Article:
Textbooks don't tell you everything. They don't tell you that organic synthesis has been a cutthroat boys’ club for a century. They don't tell you about the suicides in Nobel Laureate E. J. Corey's group. They don't tell you about flat NSF and declining NIH funding. They don't tell you that you'll never get far as an organic chemist without a PhD -- and certainly not that you'll need more stubbornness than brilliance to get one.
They don't tell you about the grind of the tenure track or the two-body problem. They don't tell you how your boss/academic adviser (your lab group’s principal investigator, or PI) can take advantage of the fact that your visa status depends on your employment to work you harder and pay you less -- that they might delay filing your paperwork as they drop hints that you’re not working hard enough, or just fire you and send you and your family back to your country of origin. They don't tell you about the common perception that a scientist should be 100% devoted to “his” work (or her work, if she is single or has a "supportive spouse," as it's usually put).
In other convalescent news, there has been binge-watching of a TV series called Arrow. I was amused to recognize John Barrowman as a recurring character.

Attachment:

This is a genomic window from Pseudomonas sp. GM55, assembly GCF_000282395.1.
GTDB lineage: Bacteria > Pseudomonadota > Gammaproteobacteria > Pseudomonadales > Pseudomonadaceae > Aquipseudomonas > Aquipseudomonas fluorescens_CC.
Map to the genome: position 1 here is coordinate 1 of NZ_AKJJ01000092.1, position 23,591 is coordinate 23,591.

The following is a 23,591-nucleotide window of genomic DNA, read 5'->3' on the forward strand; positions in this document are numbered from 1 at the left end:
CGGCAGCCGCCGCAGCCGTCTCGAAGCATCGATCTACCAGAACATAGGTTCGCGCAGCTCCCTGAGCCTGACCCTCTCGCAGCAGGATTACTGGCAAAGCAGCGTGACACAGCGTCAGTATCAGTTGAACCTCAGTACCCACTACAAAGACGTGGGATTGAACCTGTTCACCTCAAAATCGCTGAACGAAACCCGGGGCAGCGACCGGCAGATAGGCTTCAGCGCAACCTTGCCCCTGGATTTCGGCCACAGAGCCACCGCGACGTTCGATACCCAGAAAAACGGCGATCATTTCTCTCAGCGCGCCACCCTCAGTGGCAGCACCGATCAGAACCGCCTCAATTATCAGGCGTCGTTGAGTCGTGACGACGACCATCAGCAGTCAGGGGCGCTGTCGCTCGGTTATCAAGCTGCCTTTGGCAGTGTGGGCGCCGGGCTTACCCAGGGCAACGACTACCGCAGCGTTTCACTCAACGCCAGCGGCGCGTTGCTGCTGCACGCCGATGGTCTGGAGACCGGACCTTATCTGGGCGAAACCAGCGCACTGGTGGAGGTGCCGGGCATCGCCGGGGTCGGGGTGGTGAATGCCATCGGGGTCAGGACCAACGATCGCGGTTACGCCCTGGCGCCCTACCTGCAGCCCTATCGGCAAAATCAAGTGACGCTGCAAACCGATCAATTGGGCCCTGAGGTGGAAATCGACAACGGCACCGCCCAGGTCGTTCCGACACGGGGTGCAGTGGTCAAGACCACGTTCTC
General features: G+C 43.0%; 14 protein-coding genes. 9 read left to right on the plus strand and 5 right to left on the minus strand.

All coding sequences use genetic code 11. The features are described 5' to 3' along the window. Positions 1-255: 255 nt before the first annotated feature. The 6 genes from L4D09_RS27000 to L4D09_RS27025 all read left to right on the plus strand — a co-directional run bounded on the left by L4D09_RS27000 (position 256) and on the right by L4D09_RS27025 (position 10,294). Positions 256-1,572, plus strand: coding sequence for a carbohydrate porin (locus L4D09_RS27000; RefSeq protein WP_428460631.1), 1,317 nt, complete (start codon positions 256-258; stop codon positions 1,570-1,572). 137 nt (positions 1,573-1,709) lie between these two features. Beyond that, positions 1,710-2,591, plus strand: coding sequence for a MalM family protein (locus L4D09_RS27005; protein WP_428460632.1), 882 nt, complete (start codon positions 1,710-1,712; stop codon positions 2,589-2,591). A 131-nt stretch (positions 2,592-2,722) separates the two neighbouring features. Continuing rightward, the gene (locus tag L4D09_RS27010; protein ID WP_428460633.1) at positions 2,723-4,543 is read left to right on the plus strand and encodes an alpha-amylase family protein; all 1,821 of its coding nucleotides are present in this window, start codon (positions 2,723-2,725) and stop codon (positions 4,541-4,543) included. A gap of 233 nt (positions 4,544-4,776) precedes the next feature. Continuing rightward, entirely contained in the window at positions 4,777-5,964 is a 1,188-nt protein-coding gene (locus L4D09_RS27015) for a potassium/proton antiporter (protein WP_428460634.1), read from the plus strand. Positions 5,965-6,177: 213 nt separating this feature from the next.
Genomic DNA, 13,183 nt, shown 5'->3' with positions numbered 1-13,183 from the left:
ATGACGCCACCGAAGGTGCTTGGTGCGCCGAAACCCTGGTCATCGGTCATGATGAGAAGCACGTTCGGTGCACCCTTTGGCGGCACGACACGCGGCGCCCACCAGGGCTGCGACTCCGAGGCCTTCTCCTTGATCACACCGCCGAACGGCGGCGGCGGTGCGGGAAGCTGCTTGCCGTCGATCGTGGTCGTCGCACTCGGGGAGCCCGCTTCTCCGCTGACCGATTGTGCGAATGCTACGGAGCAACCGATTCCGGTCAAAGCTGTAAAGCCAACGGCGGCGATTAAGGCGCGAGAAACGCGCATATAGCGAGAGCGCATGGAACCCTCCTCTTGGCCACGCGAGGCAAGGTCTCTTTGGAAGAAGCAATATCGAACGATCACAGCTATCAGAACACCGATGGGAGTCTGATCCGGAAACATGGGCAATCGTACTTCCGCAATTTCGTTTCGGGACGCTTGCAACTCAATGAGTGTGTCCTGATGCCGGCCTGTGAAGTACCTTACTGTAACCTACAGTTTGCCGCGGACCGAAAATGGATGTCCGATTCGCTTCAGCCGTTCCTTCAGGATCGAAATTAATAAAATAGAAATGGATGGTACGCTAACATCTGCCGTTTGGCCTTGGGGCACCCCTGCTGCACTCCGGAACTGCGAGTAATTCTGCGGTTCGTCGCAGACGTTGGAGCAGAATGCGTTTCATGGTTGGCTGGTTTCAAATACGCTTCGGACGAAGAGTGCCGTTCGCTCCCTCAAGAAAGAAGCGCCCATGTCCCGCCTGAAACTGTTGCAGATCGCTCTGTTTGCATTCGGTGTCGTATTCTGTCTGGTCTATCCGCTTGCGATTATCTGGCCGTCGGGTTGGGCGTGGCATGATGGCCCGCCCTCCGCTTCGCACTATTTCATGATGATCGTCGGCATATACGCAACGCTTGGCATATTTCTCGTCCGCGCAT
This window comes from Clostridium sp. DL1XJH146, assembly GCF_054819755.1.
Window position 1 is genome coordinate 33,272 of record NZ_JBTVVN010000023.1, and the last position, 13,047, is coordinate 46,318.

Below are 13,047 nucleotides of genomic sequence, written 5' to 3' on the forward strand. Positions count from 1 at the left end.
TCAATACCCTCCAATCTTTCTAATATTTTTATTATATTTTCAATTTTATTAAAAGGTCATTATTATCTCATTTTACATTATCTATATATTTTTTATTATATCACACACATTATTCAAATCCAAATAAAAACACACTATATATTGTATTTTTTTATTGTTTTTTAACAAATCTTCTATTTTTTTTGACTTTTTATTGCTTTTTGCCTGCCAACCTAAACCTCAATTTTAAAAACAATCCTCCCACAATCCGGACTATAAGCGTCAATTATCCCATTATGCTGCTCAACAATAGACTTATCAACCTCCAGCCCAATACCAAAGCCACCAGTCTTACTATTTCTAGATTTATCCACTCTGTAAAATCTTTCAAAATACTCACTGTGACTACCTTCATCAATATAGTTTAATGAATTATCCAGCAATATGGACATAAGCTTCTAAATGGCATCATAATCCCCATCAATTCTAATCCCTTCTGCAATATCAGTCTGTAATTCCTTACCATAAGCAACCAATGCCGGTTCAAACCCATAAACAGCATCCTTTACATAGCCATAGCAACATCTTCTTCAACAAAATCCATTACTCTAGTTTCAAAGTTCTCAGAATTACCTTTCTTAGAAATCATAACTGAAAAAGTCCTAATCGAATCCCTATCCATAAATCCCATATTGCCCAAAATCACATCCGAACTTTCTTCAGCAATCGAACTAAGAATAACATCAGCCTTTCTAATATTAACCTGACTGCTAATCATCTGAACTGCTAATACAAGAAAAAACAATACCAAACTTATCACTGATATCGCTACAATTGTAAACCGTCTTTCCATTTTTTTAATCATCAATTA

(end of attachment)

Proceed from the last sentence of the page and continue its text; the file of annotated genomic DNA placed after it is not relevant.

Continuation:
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The surgery went well. We'll know more in two weeks when the new cochlear implant gets turned on. In the meantime, I invite you to read about the time the Dalai Lama went skiing (well OK, went to look at skiing) (via [personal profile] andrewducker):


"He cupped his hands, shouting down to the oblivious skier, “Look out for post!” He waved frantically. “Look out for post!
The skier, who had no idea that the 14th incarnation of the Bodhisattva of Compassion was crying out to save his life, made a crisp little check as he approached the pylon, altering his line of descent, and continued expertly down the hill."
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"the act of unplugging falls somewhere between wearing vintage clothes and consuming artisanal cheese"

"It's hard to picture how a microbe evolved into a fish—the answer is that 3 billion years is a lot of time to work with."
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The DuckDuckGo search engine has exploded in popularity since Snowden. IMO, the next step is to switch from "google" to "quack" as the verb to mean "look up something on a search engine." (Isn't JFQI more fun than JFGI?)

The cruel, unusual, and ineffective punishment that is long-term solitary confinement. "no U.S. prison is willing to allow its otherwise isolated prisoners to take part in research."

Anachronistic language in the TV show Masters of Sex